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Weekly Word

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Tuesday
Jan012013

The Calling of Believers

As we approach the New Year it is helpful to evaluate where we have been and where we are headed.  This is true for both groups and individuals.  It is has been common in the last several decades for companies to develop a mission statement.  Such a statement lays out the purpose of the company in one or two brief, clear sentences.  Probably not very many individuals do this.  But it might not be a bad idea.  We all need to be reminded from time to time about our main purpose.

Today we will be looking at 1 Peter 3:8-12.  This section begins with the word, “finally.”  Peter started with some general comments to the believers, but then moved to some very specific groups within the church.  He starts with citizens, then speaks to slaves, then to women, and then to men.  Here he does not mean finally in the sense that he is done with the letter.  But rather, finally in the sense of wrapping up this section of directives to Christians both specifically and generally.

How We Should Treat One Another

Peter reminds the believers how they ought to treat each other.  He will speak to several different things, but begins with the mind.  He calls them to be of “One Mind.”  This “one mind” that we are to all have is not the mind of the leader or each of us fighting for our mind to be “the one.”  But rather we are to have the mind of Christ.  The mind and thinking of Jesus needs to be what all believers use in their words and deeds.  Paul speaks to this in 1 Corinthians 2:16 when he says, “We have the mind of Christ.”  There are two ways to look at the mind.  We can first focus on the purpose or goal of the mind.  Jesus was focused on glorifying the Father.  He did nothing for himself.  But rather did all things to bring glory to God.  He only spoke the words of the Father and only did the deeds of the Father.  The second area is one of attitude.  The mind of Jesus operated in a humble way that was willing to submit to the plan of the Father.  Thus in Philippians 2:5 it states “Let this mind be in you which was in Christ Jesus.”  Paul goes on to talk about how Christ lowered himself to the lowest place.  If we all operated from such a mind this would be a different place.  We need to work and pray every day that God would help us to think like Jesus.  This starts by reading the Word of God and moves to trying to do it and ends in prayer as we wrestle with God over what we discover.

Next Peter calls them to have compassion towards each other.  The word literally means “to suffer with someone.”  It is natural to want to avoid negative things and difficult situations.  When someone is suffering, it affects those who come around them.  We are way too quick to “sniff out” suffering people and run from them.  We are called to suffer with each other, to have compassion on each other.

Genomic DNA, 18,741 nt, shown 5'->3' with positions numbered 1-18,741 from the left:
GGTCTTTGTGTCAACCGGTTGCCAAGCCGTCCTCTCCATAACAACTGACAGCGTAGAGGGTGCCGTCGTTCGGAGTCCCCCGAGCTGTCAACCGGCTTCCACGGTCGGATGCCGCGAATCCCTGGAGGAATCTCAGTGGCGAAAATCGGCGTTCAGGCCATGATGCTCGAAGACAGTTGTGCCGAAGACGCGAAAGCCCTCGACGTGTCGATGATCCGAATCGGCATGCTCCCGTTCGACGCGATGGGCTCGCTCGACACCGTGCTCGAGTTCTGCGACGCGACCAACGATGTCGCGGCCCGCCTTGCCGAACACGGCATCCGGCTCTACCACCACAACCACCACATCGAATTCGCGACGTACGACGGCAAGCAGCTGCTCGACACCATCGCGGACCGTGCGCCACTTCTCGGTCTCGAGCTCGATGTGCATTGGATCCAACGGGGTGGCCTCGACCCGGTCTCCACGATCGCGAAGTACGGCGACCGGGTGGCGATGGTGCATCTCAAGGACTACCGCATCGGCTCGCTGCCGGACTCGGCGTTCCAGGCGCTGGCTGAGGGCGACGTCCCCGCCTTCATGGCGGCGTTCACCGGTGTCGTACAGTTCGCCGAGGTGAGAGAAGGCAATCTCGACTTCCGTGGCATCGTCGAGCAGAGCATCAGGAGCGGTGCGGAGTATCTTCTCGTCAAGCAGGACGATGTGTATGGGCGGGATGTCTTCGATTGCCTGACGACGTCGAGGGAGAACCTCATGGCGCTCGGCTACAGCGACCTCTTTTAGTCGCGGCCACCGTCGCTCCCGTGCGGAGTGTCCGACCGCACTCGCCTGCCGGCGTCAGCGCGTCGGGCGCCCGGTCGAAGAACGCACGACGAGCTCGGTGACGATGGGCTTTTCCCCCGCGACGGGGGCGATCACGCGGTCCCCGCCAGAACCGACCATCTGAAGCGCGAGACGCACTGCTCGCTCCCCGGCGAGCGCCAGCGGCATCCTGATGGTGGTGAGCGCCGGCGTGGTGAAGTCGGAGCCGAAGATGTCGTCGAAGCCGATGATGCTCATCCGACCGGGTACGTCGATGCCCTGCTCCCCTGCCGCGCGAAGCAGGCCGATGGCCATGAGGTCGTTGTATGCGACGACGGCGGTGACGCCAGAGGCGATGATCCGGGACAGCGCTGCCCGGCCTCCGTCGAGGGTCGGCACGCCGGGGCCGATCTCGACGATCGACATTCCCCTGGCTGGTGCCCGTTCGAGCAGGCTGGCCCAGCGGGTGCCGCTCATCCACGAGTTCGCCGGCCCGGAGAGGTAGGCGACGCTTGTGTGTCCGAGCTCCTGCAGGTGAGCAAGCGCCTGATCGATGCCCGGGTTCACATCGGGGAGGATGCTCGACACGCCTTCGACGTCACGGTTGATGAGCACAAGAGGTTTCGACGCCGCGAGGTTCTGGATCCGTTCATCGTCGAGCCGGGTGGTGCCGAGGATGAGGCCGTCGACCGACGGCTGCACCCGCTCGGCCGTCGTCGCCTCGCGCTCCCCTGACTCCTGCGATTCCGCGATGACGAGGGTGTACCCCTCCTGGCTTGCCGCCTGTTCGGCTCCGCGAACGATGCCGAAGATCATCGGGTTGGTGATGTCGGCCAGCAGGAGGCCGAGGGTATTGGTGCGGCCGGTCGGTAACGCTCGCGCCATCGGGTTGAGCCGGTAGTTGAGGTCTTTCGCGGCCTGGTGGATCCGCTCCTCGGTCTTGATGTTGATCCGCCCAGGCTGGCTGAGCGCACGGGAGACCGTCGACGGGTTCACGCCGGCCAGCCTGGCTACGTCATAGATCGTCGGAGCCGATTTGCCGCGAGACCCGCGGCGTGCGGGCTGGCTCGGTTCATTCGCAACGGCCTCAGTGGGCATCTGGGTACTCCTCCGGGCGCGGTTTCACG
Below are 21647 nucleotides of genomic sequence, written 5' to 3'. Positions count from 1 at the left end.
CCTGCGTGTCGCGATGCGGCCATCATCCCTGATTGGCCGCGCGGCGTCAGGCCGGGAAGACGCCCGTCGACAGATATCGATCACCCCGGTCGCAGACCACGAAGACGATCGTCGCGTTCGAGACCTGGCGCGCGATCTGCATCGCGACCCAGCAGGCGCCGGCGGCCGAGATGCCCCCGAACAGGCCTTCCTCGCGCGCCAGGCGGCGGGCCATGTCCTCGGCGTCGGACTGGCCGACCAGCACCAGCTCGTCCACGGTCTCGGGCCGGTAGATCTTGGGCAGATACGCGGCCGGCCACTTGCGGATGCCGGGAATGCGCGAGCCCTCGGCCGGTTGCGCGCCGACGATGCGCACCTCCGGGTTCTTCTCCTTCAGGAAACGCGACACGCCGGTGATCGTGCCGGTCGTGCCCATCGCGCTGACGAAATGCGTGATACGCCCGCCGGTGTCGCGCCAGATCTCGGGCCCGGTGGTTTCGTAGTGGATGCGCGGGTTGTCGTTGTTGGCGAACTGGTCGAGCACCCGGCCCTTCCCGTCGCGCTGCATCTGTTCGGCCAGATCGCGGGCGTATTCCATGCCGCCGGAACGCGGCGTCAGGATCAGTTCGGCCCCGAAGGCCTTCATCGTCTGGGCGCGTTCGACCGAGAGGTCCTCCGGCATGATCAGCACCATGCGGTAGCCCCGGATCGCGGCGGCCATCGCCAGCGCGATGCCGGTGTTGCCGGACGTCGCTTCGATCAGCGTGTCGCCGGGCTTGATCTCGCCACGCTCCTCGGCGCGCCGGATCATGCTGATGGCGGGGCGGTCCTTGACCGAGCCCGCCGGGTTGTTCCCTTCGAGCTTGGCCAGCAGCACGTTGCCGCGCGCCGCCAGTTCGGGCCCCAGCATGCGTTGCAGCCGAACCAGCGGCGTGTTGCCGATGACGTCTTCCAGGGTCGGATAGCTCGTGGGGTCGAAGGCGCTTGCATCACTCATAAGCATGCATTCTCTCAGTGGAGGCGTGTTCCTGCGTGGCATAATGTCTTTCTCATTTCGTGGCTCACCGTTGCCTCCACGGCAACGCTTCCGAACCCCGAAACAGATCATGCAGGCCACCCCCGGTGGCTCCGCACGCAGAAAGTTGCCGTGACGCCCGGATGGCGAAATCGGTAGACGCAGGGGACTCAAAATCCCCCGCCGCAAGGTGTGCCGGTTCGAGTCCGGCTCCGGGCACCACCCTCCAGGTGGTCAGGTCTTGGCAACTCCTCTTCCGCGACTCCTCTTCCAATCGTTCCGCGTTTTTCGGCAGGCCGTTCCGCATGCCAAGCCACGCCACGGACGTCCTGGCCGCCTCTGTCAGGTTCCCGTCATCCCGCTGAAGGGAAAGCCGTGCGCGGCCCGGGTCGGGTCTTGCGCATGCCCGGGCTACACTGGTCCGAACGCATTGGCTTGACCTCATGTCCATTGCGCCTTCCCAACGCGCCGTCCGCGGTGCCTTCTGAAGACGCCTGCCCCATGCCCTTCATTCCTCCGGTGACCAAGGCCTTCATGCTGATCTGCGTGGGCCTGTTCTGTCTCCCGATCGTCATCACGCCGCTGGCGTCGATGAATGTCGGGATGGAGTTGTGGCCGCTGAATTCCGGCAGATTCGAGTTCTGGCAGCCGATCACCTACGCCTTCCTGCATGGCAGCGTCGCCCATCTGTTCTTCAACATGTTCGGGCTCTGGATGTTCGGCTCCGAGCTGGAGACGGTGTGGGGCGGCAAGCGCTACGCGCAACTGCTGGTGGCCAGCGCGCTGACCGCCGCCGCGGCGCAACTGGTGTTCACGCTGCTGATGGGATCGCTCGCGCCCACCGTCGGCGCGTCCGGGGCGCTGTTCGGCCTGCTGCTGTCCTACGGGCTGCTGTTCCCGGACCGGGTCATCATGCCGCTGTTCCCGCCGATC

Next he calls them to brotherly love, Philadelphia.  This is a family type of love.  When brothers are young and immature, they often step on each other’s toes and don’t have great feelings for each other.  However, later as they mature, they realize that no one else understands them and what they have been through like a family member.  There is a strong bond that is more and more appreciated over time.  So are we going to be stuck at the stage of Jacob’s 12 sons back in the book of Genesis?  Or, are we going to go on to the brotherly love they found later when they wept with Joseph in Egypt?

Next he speaks about being tender hearted.  This speaks to our intentions and actions.  Do they come out of a heart that seeks the good of others?  Do you have good will towards them or ill will?  Our Father demonstrates this attitude in John 3:16.  He so loved the world that even though it was in rebellion to him he gave his only begotten son so that WHOSOEVER would believe on him would not perish but have everlasting life.  Such good heartedness leads to God not crushing the rebellion, but making it possible for everyone to make a choice.  He is willing to forgive.

Next we talk about being courteous.  This is simply being “low minded.”  Not low in the sense of being bad, but low in the sense of being humble.  We are courteous to people when we not only think lowly of ourselves but also when we in “honor prefer them above ourselves.”  No matter how great we are in this world’s eyes, we ought to recognize how Christ lowered himself and served us as if we were the greater.  Can we follow him in this example?